Update 17th May 2021
Statement from NHS & Devon County Council:
More restrictions eased for care homes
From Monday 17 May care home residents are able to have more named visitors and more opportunities to make visits out with no need to self-isolate when they return.
Care home residents will be allowed five named visitors, an increase from two. Please note that this includes up to two at once and a maximum of two on the same day. Babies and very young children aren't included in the number limit.
Self-isolation is no longer required following visits to GPs, dentists and day centres.
Visits will only pause for a minimum of 14 days rather than 28 days following an outbreak.
From Monday 17 May 2021, care home residents may leave their care home to spend time outdoors (avoiding crowded spaces) and take part in outdoor exercise not involving close contact with others. Residents will also be able to go to medical appointments (excluding overnight stays in hospital), a workplace, educational setting and day centres without having to self-isolate on their return.
Please note that the 14 day isolation period remains for overnight stays and other visits where risks can't be adequately mitigated.
Care homes should always support visits out in exceptional circumstances, such as to visit a friend or relative at the end of their life.
Please note that this includes up to two at once and a maximum of two on the same day. Babies and very young children aren't included in the number limit.
This guidance sets out the government’s advice to support safe visiting:
Every care home resident will be able to nominate a single named visitor who will be able to enter the care home for regular visits. These visitors will be tested using rapid lateral flow tests before every visit, must wear the appropriate personal protective equipment (PPE) and follow all other infection control measures (which the care home will guide them on) during visits. Visitors and residents are advised to keep physical contact to a minimum. Visitors and residents may wish to hold hands, but should bear in mind that any contact increases the risk of transmission. There should not be close physical contact such as hugging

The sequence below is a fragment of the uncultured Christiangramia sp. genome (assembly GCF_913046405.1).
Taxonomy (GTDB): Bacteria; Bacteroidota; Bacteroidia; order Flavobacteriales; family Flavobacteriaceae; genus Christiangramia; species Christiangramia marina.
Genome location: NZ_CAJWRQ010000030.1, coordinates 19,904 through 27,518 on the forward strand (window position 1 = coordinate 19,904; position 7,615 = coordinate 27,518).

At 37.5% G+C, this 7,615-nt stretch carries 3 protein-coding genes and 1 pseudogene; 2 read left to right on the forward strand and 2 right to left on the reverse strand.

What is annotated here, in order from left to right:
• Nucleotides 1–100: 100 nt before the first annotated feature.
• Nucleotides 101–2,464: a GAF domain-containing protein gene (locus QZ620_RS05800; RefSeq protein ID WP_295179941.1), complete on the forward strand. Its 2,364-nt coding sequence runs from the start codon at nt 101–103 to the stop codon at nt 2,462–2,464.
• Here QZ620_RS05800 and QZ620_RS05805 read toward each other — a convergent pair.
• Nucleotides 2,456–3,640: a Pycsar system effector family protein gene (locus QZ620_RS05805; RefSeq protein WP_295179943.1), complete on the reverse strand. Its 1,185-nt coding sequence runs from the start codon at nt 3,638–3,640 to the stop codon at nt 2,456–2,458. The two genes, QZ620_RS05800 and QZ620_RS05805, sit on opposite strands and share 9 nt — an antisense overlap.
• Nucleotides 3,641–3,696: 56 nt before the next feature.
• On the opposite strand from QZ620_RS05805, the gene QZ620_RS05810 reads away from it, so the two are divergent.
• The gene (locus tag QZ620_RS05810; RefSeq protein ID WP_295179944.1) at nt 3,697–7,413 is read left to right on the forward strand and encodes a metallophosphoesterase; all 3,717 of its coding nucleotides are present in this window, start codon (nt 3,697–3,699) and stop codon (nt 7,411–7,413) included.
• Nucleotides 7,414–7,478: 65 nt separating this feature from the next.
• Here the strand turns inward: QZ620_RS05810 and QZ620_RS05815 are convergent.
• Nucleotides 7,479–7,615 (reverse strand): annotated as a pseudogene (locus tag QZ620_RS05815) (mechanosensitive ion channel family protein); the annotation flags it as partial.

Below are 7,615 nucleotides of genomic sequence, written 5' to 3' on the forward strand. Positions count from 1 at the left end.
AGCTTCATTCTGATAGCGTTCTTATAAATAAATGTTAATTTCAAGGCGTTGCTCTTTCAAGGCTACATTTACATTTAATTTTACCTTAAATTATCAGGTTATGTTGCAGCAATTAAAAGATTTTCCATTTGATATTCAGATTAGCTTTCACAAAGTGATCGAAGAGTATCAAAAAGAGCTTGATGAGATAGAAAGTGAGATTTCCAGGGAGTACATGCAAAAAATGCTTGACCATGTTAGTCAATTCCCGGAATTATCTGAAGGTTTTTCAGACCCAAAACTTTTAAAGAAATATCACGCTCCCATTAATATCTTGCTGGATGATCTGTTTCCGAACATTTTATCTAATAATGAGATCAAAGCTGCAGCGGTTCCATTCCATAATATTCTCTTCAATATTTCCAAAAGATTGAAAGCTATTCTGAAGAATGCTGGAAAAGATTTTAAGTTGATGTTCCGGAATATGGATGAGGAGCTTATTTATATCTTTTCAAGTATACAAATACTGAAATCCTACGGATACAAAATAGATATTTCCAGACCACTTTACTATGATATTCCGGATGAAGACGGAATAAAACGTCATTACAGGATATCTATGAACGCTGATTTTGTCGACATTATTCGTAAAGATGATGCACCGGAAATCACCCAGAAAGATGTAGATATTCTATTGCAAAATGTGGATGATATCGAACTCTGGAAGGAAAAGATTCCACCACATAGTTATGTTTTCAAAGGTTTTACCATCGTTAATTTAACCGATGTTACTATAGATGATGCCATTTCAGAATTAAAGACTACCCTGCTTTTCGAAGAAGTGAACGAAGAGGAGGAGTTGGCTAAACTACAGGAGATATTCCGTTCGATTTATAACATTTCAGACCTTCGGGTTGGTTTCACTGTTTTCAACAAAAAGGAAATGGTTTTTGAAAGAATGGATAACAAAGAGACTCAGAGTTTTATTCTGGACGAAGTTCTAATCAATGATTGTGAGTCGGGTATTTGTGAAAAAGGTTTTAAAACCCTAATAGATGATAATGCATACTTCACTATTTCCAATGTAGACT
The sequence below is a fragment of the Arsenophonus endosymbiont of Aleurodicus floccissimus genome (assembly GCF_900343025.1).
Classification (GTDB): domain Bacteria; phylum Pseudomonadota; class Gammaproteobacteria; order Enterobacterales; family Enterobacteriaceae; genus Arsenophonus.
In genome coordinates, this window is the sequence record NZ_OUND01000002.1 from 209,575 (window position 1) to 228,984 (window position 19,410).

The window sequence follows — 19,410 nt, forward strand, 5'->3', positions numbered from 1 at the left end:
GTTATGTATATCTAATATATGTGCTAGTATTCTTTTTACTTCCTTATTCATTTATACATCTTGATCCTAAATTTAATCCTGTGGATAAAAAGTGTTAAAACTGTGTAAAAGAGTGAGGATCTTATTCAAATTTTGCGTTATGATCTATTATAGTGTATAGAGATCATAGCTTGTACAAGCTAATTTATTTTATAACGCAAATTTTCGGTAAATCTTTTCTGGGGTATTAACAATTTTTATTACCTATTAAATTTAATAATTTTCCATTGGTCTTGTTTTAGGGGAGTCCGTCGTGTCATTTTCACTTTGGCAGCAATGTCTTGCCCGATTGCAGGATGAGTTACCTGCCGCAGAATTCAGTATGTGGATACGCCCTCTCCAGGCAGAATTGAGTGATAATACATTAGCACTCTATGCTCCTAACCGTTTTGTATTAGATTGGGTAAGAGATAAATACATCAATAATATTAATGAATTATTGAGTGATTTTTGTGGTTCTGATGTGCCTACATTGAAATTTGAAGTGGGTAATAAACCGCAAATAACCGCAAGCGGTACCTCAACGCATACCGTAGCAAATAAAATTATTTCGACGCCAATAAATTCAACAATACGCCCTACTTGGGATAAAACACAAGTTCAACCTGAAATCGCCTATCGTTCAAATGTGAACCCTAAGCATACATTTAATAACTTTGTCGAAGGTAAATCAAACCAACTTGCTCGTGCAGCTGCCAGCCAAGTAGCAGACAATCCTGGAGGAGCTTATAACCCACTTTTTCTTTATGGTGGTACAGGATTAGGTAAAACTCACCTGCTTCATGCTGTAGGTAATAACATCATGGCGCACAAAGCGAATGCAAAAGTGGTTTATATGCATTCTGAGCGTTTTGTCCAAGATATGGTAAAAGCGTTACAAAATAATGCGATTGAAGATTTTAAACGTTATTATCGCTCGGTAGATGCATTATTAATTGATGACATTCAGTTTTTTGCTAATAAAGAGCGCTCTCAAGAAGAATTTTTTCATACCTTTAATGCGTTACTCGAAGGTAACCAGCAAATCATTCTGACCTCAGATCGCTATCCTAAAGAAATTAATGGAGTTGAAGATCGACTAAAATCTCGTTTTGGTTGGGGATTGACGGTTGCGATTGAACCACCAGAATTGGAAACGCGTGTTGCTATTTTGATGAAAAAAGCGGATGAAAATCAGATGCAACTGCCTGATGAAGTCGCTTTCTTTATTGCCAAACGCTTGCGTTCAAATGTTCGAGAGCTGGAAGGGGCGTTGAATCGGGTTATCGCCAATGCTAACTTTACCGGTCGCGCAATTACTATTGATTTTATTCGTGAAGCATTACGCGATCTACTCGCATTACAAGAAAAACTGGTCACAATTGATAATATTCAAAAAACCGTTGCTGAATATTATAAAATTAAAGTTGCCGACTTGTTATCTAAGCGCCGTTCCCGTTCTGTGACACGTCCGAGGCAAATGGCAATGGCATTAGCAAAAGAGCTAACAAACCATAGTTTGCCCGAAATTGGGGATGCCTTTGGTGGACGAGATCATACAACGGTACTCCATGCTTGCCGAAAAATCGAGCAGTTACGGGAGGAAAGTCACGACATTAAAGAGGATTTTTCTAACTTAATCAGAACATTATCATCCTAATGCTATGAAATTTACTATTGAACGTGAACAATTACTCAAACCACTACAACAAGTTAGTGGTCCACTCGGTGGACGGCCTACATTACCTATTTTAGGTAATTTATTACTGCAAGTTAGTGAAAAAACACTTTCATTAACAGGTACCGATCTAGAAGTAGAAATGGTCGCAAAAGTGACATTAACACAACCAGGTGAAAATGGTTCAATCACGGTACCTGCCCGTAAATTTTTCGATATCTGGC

Care homes can continue to offer visits to other friends or family members with arrangements such as outdoor visiting, substantial screens, visiting pods, or behind windows.
In the face of new variants of the virus, we still need to be cautious to ensure we protect those most at risk in care homes while ensuring indoor visits can go ahead. While the vaccine is bringing much needed hope and protection, until more is known about its impact on transmission, residents and visitors should continue to adhere to all the infection control measures that are in place now.
It is not a condition of visiting that the visitor or the resident should have been vaccinated. However, it is strongly recommended that all visitors and residents take up the opportunity to be vaccinated when they are invited to do so through the national programme.
Good news at last!
We are now covid free and most of the staff and residents have received their first vaccination. We have come off fairly lightly during this pandemic, but we still are being very cautious. Visiting is taking place - in our visiting "pod" that we have set up in the doorway of the conservatory to outside, but strictly by ringing to make an appointment first, so that we can accommodate you and prepare as necessary, particularly as a "lateral flow test" needs to be completed upon arrival. Please follow all staff instructions, as they do their best to assist you and keep both you and our residents safe.